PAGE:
Architecture is knowledge, history, research and trend. This is literally evident in Book Cell, an octagonal building made entirely from books that was installed in the Modern Art Center in Lisboa. Slovakian artist Matej Kren built an octagonal framework, filled it with books and removed it, leaving a symmetrical, enclosed room of stacked literature.
Book Cell was originally installed for six months in 2006, but the piece still resonates today. The books used for the piece were borrowed from the Calouste Gulbenkian Foundation onsite at the Modern Art Center and returned to its collection after use, making it a very site-specific, almost personal piece, and reinforcing the idea that you don’t have to use something crazy, new and disposable to make powerful art.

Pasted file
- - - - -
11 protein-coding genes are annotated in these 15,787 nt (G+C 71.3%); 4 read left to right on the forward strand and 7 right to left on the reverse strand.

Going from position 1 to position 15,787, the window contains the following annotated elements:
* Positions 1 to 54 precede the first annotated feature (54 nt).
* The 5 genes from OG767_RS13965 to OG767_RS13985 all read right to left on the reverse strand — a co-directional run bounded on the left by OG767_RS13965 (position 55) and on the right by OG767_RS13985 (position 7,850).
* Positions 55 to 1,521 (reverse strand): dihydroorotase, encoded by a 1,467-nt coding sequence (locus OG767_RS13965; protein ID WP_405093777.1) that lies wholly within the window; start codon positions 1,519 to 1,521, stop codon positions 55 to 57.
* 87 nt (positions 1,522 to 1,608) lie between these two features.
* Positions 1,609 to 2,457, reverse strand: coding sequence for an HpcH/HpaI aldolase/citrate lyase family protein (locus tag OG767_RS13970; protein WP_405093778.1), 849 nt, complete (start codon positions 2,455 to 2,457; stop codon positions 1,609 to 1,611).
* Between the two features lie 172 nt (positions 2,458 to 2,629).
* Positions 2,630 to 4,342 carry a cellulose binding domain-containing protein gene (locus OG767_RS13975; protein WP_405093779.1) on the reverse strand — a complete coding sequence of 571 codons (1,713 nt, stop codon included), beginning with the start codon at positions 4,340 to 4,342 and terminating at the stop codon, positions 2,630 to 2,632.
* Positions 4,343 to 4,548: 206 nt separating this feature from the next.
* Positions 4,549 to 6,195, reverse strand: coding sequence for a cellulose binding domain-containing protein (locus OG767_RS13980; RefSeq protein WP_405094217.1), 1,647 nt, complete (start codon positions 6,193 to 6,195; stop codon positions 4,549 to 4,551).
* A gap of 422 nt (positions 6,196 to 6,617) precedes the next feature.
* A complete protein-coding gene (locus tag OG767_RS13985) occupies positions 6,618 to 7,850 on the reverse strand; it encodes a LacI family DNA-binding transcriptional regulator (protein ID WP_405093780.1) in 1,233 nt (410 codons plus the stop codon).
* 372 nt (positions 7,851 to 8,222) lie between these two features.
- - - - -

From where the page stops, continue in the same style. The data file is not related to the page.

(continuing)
So what defines architecture? Despite all the crazy new angles and leaning towers of our modern Frank Gehry age, Book Cell seems to remind us that all buildings are ultimately bound by culture and knowledge, and while those limits can be confining, they can also lead us to create things that are simple and beautiful.